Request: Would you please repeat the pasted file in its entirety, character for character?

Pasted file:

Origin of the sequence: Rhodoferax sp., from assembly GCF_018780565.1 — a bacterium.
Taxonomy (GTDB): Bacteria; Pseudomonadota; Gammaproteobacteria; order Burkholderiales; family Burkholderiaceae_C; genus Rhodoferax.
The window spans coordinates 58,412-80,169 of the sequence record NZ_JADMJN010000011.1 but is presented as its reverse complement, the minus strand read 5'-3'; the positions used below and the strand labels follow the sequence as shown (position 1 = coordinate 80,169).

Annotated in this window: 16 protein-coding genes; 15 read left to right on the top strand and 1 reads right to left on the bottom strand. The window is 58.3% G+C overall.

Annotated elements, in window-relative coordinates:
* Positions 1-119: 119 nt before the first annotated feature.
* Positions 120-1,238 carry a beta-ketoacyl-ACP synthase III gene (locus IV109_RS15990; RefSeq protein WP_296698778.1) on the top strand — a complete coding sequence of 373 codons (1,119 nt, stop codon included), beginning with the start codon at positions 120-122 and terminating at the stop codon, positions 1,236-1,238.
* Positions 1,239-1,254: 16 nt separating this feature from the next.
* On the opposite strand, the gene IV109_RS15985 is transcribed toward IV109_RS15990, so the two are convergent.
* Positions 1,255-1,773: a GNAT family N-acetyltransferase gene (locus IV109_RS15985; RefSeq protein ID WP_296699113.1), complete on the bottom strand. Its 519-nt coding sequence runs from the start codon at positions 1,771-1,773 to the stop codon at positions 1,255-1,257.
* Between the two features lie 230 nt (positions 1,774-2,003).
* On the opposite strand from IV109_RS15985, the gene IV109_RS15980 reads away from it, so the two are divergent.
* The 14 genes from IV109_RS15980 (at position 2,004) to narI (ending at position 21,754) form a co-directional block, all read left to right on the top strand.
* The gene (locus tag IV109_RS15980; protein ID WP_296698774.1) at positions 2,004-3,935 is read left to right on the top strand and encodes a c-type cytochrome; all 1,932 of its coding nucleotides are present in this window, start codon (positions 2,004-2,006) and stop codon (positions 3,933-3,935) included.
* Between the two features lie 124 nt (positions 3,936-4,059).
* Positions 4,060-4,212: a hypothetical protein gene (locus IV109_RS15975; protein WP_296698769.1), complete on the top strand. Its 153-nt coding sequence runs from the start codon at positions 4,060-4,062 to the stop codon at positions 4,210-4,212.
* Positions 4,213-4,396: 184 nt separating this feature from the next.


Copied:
Origin of the sequence: Rhodoferax sp., from assembly GCF_018780565.1 — a bacterium.
Taxonomy (GTDB): Bacteria; Pseudomonadota; Gammaproteobacteria; order Burkholderiales; family Burkholderiaceae_C; genus Rhodoferax.
The window spans coordinates 58,412-80,169 of the sequence record NZ_JADMJN010000011.1 but is presented as its reverse complement, the minus strand read 5'-3'; the positions used below and the strand labels follow the sequence as shown (position 1 = coordinate 80,169).

Annotated in this window: 16 protein-coding genes; 15 read left to right on the top strand and 1 reads right to left on the bottom strand. The window is 58.3% G+C overall.

Annotated elements, in window-relative coordinates:
* Positions 1-119: 119 nt before the first annotated feature.
* Positions 120-1,238 carry a beta-ketoacyl-ACP synthase III gene (locus IV109_RS15990; RefSeq protein WP_296698778.1) on the top strand — a complete coding sequence of 373 codons (1,119 nt, stop codon included), beginning with the start codon at positions 120-122 and terminating at the stop codon, positions 1,236-1,238.
* Positions 1,239-1,254: 16 nt separating this feature from the next.
* On the opposite strand, the gene IV109_RS15985 is transcribed toward IV109_RS15990, so the two are convergent.
* Positions 1,255-1,773: a GNAT family N-acetyltransferase gene (locus IV109_RS15985; RefSeq protein ID WP_296699113.1), complete on the bottom strand. Its 519-nt coding sequence runs from the start codon at positions 1,771-1,773 to the stop codon at positions 1,255-1,257.
* Between the two features lie 230 nt (positions 1,774-2,003).
* On the opposite strand from IV109_RS15985, the gene IV109_RS15980 reads away from it, so the two are divergent.
* The 14 genes from IV109_RS15980 (at position 2,004) to narI (ending at position 21,754) form a co-directional block, all read left to right on the top strand.
* The gene (locus tag IV109_RS15980; protein ID WP_296698774.1) at positions 2,004-3,935 is read left to right on the top strand and encodes a c-type cytochrome; all 1,932 of its coding nucleotides are present in this window, start codon (positions 2,004-2,006) and stop codon (positions 3,933-3,935) included.
* Between the two features lie 124 nt (positions 3,936-4,059).
* Positions 4,060-4,212: a hypothetical protein gene (locus IV109_RS15975; protein WP_296698769.1), complete on the top strand. Its 153-nt coding sequence runs from the start codon at positions 4,060-4,062 to the stop codon at positions 4,210-4,212.
* Positions 4,213-4,396: 184 nt separating this feature from the next.